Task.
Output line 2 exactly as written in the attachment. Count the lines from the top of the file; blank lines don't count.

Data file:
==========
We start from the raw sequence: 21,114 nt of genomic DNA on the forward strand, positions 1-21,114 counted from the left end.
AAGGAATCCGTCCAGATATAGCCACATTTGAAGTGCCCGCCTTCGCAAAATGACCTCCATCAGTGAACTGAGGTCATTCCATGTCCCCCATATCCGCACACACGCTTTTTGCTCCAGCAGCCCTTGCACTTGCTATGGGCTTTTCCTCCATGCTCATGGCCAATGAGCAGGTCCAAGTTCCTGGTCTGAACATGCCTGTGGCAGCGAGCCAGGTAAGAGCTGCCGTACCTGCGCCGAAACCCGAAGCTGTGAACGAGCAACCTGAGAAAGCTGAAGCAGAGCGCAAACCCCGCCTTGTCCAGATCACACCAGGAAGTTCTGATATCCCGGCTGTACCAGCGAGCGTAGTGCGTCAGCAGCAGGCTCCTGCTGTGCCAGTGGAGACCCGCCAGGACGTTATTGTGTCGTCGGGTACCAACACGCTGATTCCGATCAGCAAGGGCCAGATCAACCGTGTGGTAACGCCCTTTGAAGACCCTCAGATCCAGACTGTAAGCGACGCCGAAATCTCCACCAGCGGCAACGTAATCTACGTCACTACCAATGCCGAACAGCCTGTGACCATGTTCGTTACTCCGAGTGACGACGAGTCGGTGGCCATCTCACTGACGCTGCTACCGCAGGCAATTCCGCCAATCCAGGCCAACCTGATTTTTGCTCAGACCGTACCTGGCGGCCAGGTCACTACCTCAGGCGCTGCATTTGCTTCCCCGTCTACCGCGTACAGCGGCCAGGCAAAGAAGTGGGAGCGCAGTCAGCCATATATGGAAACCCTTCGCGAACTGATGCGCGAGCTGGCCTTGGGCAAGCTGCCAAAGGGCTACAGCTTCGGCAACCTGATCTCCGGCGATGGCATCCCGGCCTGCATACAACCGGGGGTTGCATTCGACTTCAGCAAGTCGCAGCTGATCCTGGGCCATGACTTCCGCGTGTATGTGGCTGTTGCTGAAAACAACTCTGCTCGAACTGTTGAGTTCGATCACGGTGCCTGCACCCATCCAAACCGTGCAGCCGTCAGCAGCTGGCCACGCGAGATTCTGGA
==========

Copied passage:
AAGGAATCCGTCCAGATATAGCCACATTTGAAGTGCCCGCCTTCGCAAAATGACCTCCATCAGTGAACTGAGGTCATTCCATGTCCCCCATATCCGCACACACGCTTTTTGCTCCAGCAGCCCTTGCACTTGCTATGGGCTTTTCCTCCATGCTCATGGCCAATGAGCAGGTCCAAGTTCCTGGTCTGAACATGCCTGTGGCAGCGAGCCAGGTAAGAGCTGCCGTACCTGCGCCGAAACCCGAAGCTGTGAACGAGCAACCTGAGAAAGCTGAAGCAGAGCGCAAACCCCGCCTTGTCCAGATCACACCAGGAAGTTCTGATATCCCGGCTGTACCAGCGAGCGTAGTGCGTCAGCAGCAGGCTCCTGCTGTGCCAGTGGAGACCCGCCAGGACGTTATTGTGTCGTCGGGTACCAACACGCTGATTCCGATCAGCAAGGGCCAGATCAACCGTGTGGTAACGCCCTTTGAAGACCCTCAGATCCAGACTGTAAGCGACGCCGAAATCTCCACCAGCGGCAACGTAATCTACGTCACTACCAATGCCGAACAGCCTGTGACCATGTTCGTTACTCCGAGTGACGACGAGTCGGTGGCCATCTCACTGACGCTGCTACCGCAGGCAATTCCGCCAATCCAGGCCAACCTGATTTTTGCTCAGACCGTACCTGGCGGCCAGGTCACTACCTCAGGCGCTGCATTTGCTTCCCCGTCTACCGCGTACAGCGGCCAGGCAAAGAAGTGGGAGCGCAGTCAGCCATATATGGAAACCCTTCGCGAACTGATGCGCGAGCTGGCCTTGGGCAAGCTGCCAAAGGGCTACAGCTTCGGCAACCTGATCTCCGGCGATGGCATCCCGGCCTGCATACAACCGGGGGTTGCATTCGACTTCAGCAAGTCGCAGCTGATCCTGGGCCATGACTTCCGCGTGTATGTGGCTGTTGCTGAAAACAACTCTGCTCGAACTGTTGAGTTCGATCACGGTGCCTGCACCCATCCAAACCGTGCAGCCGTCAGCAGCTGGCCACGCGAGATTCTGGA